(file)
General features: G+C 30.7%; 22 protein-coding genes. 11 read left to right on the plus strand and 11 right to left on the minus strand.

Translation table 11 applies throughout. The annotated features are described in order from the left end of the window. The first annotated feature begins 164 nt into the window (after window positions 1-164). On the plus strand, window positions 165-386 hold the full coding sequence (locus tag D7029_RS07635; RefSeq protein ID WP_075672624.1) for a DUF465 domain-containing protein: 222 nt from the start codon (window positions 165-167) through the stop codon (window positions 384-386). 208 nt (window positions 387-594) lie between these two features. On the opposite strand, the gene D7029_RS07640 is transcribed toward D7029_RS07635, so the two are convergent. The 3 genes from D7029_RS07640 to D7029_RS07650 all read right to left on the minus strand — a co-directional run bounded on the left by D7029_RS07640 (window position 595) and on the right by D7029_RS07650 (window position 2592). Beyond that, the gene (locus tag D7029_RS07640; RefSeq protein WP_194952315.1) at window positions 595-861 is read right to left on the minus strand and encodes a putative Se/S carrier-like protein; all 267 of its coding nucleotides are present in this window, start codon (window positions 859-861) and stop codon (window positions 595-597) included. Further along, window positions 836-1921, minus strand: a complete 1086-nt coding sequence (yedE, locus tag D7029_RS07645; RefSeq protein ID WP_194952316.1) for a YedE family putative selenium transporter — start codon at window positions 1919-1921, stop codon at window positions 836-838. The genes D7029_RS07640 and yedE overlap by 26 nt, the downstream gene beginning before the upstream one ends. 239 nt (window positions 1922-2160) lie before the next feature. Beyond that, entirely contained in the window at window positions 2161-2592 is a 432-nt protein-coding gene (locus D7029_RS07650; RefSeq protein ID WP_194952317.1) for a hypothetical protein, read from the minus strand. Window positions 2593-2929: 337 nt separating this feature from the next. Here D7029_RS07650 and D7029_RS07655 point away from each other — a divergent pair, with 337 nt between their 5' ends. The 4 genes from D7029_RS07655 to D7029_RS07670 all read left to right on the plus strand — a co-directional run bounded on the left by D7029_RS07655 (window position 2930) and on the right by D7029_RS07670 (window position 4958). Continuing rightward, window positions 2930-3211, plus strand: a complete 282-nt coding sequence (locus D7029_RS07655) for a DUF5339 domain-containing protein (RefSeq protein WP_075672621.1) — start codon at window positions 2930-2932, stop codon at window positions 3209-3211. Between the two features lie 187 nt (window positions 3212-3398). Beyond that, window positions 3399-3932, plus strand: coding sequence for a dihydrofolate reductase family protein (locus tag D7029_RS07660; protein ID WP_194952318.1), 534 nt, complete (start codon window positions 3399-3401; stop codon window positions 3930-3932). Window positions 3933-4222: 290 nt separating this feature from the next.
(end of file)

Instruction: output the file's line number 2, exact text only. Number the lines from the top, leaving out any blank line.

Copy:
Translation table 11 applies throughout. The annotated features are described in order from the left end of the window. The first annotated feature begins 164 nt into the window (after window positions 1-164). On the plus strand, window positions 165-386 hold the full coding sequence (locus tag D7029_RS07635; RefSeq protein ID WP_075672624.1) for a DUF465 domain-containing protein: 222 nt from the start codon (window positions 165-167) through the stop codon (window positions 384-386). 208 nt (window positions 387-594) lie between these two features. On the opposite strand, the gene D7029_RS07640 is transcribed toward D7029_RS07635, so the two are convergent. The 3 genes from D7029_RS07640 to D7029_RS07650 all read right to left on the minus strand — a co-directional run bounded on the left by D7029_RS07640 (window position 595) and on the right by D7029_RS07650 (window position 2592). Beyond that, the gene (locus tag D7029_RS07640; RefSeq protein WP_194952315.1) at window positions 595-861 is read right to left on the minus strand and encodes a putative Se/S carrier-like protein; all 267 of its coding nucleotides are present in this window, start codon (window positions 859-861) and stop codon (window positions 595-597) included. Further along, window positions 836-1921, minus strand: a complete 1086-nt coding sequence (yedE, locus tag D7029_RS07645; RefSeq protein ID WP_194952316.1) for a YedE family putative selenium transporter — start codon at window positions 1919-1921, stop codon at window positions 836-838. The genes D7029_RS07640 and yedE overlap by 26 nt, the downstream gene beginning before the upstream one ends. 239 nt (window positions 1922-2160) lie before the next feature. Beyond that, entirely contained in the window at window positions 2161-2592 is a 432-nt protein-coding gene (locus D7029_RS07650; RefSeq protein ID WP_194952317.1) for a hypothetical protein, read from the minus strand. Window positions 2593-2929: 337 nt separating this feature from the next. Here D7029_RS07650 and D7029_RS07655 point away from each other — a divergent pair, with 337 nt between their 5' ends. The 4 genes from D7029_RS07655 to D7029_RS07670 all read left to right on the plus strand — a co-directional run bounded on the left by D7029_RS07655 (window position 2930) and on the right by D7029_RS07670 (window position 4958). Continuing rightward, window positions 2930-3211, plus strand: a complete 282-nt coding sequence (locus D7029_RS07655) for a DUF5339 domain-containing protein (RefSeq protein WP_075672621.1) — start codon at window positions 2930-2932, stop codon at window positions 3209-3211. Between the two features lie 187 nt (window positions 3212-3398). Beyond that, window positions 3399-3932, plus strand: coding sequence for a dihydrofolate reductase family protein (locus tag D7029_RS07660; protein ID WP_194952318.1), 534 nt, complete (start codon window positions 3399-3401; stop codon window positions 3930-3932). Window positions 3933-4222: 290 nt separating this feature from the next.